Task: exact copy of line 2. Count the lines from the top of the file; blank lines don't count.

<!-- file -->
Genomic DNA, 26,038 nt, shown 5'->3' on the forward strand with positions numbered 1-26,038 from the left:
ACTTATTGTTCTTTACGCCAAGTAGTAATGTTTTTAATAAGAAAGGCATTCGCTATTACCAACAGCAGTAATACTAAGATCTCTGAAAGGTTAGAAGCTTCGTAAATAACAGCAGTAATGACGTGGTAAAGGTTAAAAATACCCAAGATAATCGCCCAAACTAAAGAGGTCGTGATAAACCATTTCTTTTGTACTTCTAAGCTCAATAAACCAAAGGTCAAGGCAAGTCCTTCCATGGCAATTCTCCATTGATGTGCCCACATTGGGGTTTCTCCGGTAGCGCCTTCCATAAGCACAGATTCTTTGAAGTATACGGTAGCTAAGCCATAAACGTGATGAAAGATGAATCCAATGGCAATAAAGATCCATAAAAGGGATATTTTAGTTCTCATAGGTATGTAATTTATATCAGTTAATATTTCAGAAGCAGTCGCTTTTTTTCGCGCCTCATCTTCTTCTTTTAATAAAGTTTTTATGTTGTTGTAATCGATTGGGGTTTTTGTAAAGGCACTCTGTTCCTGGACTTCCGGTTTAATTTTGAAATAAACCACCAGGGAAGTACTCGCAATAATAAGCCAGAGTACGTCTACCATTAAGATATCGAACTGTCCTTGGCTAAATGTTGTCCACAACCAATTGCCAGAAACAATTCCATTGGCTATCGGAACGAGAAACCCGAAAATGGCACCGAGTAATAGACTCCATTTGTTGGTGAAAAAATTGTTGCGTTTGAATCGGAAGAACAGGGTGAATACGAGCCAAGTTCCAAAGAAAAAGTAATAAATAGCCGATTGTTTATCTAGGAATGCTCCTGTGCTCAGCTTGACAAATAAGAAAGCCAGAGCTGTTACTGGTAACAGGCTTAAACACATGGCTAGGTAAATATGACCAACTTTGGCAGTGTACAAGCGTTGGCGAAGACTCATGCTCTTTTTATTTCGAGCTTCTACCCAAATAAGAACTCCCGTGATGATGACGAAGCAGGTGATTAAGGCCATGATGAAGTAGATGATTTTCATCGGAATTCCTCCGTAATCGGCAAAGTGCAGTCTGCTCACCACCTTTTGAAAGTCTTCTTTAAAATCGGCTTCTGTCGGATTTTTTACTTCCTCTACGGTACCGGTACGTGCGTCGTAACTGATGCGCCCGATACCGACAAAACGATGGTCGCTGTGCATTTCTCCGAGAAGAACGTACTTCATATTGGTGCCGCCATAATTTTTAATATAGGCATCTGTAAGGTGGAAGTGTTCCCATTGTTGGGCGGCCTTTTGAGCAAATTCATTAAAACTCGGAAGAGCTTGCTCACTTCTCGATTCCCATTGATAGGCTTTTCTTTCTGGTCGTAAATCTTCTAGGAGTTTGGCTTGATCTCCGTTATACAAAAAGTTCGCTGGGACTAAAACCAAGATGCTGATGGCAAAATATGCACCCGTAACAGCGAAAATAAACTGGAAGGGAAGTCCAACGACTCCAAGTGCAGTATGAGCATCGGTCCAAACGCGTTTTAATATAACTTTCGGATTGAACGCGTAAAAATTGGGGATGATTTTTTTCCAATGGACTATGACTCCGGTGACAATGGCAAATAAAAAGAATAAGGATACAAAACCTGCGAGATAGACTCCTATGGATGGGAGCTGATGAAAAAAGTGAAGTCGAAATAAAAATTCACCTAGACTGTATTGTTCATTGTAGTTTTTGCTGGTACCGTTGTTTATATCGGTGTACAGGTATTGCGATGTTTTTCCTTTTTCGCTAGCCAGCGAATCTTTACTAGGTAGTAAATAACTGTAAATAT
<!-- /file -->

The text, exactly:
ACTTATTGTTCTTTACGCCAAGTAGTAATGTTTTTAATAAGAAAGGCATTCGCTATTACCAACAGCAGTAATACTAAGATCTCTGAAAGGTTAGAAGCTTCGTAAATAACAGCAGTAATGACGTGGTAAAGGTTAAAAATACCCAAGATAATCGCCCAAACTAAAGAGGTCGTGATAAACCATTTCTTTTGTACTTCTAAGCTCAATAAACCAAAGGTCAAGGCAAGTCCTTCCATGGCAATTCTCCATTGATGTGCCCACATTGGGGTTTCTCCGGTAGCGCCTTCCATAAGCACAGATTCTTTGAAGTATACGGTAGCTAAGCCATAAACGTGATGAAAGATGAATCCAATGGCAATAAAGATCCATAAAAGGGATATTTTAGTTCTCATAGGTATGTAATTTATATCAGTTAATATTTCAGAAGCAGTCGCTTTTTTTCGCGCCTCATCTTCTTCTTTTAATAAAGTTTTTATGTTGTTGTAATCGATTGGGGTTTTTGTAAAGGCACTCTGTTCCTGGACTTCCGGTTTAATTTTGAAATAAACCACCAGGGAAGTACTCGCAATAATAAGCCAGAGTACGTCTACCATTAAGATATCGAACTGTCCTTGGCTAAATGTTGTCCACAACCAATTGCCAGAAACAATTCCATTGGCTATCGGAACGAGAAACCCGAAAATGGCACCGAGTAATAGACTCCATTTGTTGGTGAAAAAATTGTTGCGTTTGAATCGGAAGAACAGGGTGAATACGAGCCAAGTTCCAAAGAAAAAGTAATAAATAGCCGATTGTTTATCTAGGAATGCTCCTGTGCTCAGCTTGACAAATAAGAAAGCCAGAGCTGTTACTGGTAACAGGCTTAAACACATGGCTAGGTAAATATGACCAACTTTGGCAGTGTACAAGCGTTGGCGAAGACTCATGCTCTTTTTATTTCGAGCTTCTACCCAAATAAGAACTCCCGTGATGATGACGAAGCAGGTGATTAAGGCCATGATGAAGTAGATGATTTTCATCGGAATTCCTCCGTAATCGGCAAAGTGCAGTCTGCTCACCACCTTTTGAAAGTCTTCTTTAAAATCGGCTTCTGTCGGATTTTTTACTTCCTCTACGGTACCGGTACGTGCGTCGTAACTGATGCGCCCGATACCGACAAAACGATGGTCGCTGTGCATTTCTCCGAGAAGAACGTACTTCATATTGGTGCCGCCATAATTTTTAATATAGGCATCTGTAAGGTGGAAGTGTTCCCATTGTTGGGCGGCCTTTTGAGCAAATTCATTAAAACTCGGAAGAGCTTGCTCACTTCTCGATTCCCATTGATAGGCTTTTCTTTCTGGTCGTAAATCTTCTAGGAGTTTGGCTTGATCTCCGTTATACAAAAAGTTCGCTGGGACTAAAACCAAGATGCTGATGGCAAAATATGCACCCGTAACAGCGAAAATAAACTGGAAGGGAAGTCCAACGACTCCAAGTGCAGTATGAGCATCGGTCCAAACGCGTTTTAATATAACTTTCGGATTGAACGCGTAAAAATTGGGGATGATTTTTTTCCAATGGACTATGACTCCGGTGACAATGGCAAATAAAAAGAATAAGGATACAAAACCTGCGAGATAGACTCCTATGGATGGGAGCTGATGAAAAAAGTGAAGTCGAAATAAAAATTCACCTAGACTGTATTGTTCATTGTAGTTTTTGCTGGTACCGTTGTTTATATCGGTGTACAGGTATTGCGATGTTTTTCCTTTTTCGCTAGCCAGCGAATCTTTACTAGGTAGTAAATAACTGTAAATAT